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Roberto Azevedo is director-general of the World Trade Organization.

Global trade is under threat. Whether or not you call the current situation a trade war, certainly the first shots have been fired. This calls for our attention and, most importantly, our action.

World Trade Organization data show a marked escalation of trade restrictive-measures over the past six months. A number of import-facilitating measures were also recorded during the same period, but crucially, the value of trade covered by these measures is falling, whereas the coverage of the restrictive measures is rising rapidly. Restrictive measures can include tariffs, quotas and stricter customs regulations.

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The situation is extremely serious. Reciprocal trade restrictions cannot be the new normal. A continued escalation would risk a major economic impact, threatening jobs and growth in all countries and hitting the poorest the hardest.

There is a responsibility of the whole international community to help resolve these issues. I have been consulting with governments and leaders around the world, urging dialogue and exploring steps to address the current situation. But I have also been talking to a wider range of contacts across civil society – including parliaments, businesses, think tanks and media – to raise awareness of what is at stake. I am calling on everyone who believes in trade as a force for good, and that global trade rules are an essential foundation for economic stability and prosperity, to speak up. Silence could prove as damaging as actions that lead to a trade war.

There have been some signs of progress. People are beginning to raise their voices. Business leaders and associations are calling on governments to refrain from putting up new barriers. They are asking for governments to negotiate and find solutions. We are seeing a wider understanding that higher tariffs mean higher prices and lower salaries in real terms, and that greater uncertainty risks investors pulling back and jobs being lost. And from leaders around the world, we are seeing much greater engagement in the WTO. Instead of tearing it up, they want to strengthen the system and improve it. This could potentially help us to defuse tensions and find a path out of the current crisis in global trade.

In some ways, this conversation about strengthening the WTO isn’t new – I have been working with members over recent years to achieve exactly this and we have made real progress. In that time, we have struck major deals such as the Trade Facilitation Agreement, the abolition of agricultural export subsidies and the expansion of the Information Technology Agreement. This work must continue – and indeed discussions are continuing on a range of issues that are vital for growth and development in today’s economy.

Notwithstanding this progress, clearly many feel a wider debate on reform is needed. Conversations are already under way and some have been floating ideas, but we still don’t have a common view on where discussions should lead and what areas may be more promising or more necessary to address. Whatever the answers may be, there’s no doubt that we need to redouble all our efforts to ensure the global trading system is more responsive both to members' needs and to the challenges of a changing global economy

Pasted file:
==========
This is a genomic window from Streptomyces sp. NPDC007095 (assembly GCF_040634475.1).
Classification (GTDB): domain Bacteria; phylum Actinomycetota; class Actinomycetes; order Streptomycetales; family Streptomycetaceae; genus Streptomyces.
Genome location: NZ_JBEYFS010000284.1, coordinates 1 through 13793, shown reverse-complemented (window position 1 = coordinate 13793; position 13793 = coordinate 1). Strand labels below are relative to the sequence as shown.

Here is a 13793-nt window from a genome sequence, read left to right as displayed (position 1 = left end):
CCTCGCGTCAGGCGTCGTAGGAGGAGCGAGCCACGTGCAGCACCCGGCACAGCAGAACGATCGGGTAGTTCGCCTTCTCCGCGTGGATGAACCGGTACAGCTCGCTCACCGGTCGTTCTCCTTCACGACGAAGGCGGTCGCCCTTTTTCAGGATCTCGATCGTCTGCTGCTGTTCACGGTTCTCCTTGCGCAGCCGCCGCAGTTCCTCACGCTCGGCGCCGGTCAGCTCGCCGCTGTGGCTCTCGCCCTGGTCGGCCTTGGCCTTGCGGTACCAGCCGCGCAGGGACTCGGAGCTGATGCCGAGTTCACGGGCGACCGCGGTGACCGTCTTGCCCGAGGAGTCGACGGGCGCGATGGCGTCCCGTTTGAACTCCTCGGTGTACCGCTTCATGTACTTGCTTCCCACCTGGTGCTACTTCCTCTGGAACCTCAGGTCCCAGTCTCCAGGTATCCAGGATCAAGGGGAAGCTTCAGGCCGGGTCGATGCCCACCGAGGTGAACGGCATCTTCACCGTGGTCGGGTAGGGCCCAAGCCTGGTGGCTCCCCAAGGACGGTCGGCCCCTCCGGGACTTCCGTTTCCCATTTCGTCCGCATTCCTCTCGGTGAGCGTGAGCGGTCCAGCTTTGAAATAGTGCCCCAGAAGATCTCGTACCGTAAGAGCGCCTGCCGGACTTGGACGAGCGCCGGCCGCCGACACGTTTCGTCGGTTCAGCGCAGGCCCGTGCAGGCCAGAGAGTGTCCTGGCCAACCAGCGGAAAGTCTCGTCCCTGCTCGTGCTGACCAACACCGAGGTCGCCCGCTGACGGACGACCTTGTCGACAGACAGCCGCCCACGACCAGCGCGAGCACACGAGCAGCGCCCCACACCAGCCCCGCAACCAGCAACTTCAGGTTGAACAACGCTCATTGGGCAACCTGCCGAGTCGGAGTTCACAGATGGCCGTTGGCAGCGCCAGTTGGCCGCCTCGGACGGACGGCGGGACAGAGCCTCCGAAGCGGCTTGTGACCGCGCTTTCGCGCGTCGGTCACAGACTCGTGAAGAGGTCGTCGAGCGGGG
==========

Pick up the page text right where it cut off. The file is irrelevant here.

As WTO members discuss all this, they will also have to deal with the threat to the dispute-settlement system of the WTO. The 164 economies that make up the WTO’s membership account for 98 per cent of global trade – and all of this is underpinned by the WTO’s dispute-settlement system. This is the mechanism through which members hold each other to account for perceived infractions and which prevents trade disputes escalating into much more serious confrontations. As such, it is one of the fundamental pillars of global economic governance – and it is highly effective. Many disputes are resolved before they reach the litigation stage, but when they do proceed to that stage compliance with rulings is very high, with around 90 per cent of the rulings having already been fully implemented.

Despite its effectiveness and the fact that it is in higher demand than ever, the dispute-settlement system faces a serious challenge. The appointment process for the Appellate Body – the body of adjudicators that hears appeals to dispute cases – is blocked, owing to certain concerns held by the United States about the body’s rulings and procedures. As adjudicators' terms come to an end, we will soon reach the minimum number needed for it to operate. WTO members are ready to sit down and resolve the matter, but at the moment this conversation is not advancing. We need real commitment from all sides to solve this impasse.

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These threads must come together in the conversations ahead about improving the WTO. The world needs this organization more than ever. Without it, we would face a future of uncertainty, trade war, lower growth, lower salaries and diminished job opportunities everywhere – in both poor and powerful countries alike. We have to use this moment to strengthen global co-operation on trade, which ultimately is in all of our interests.

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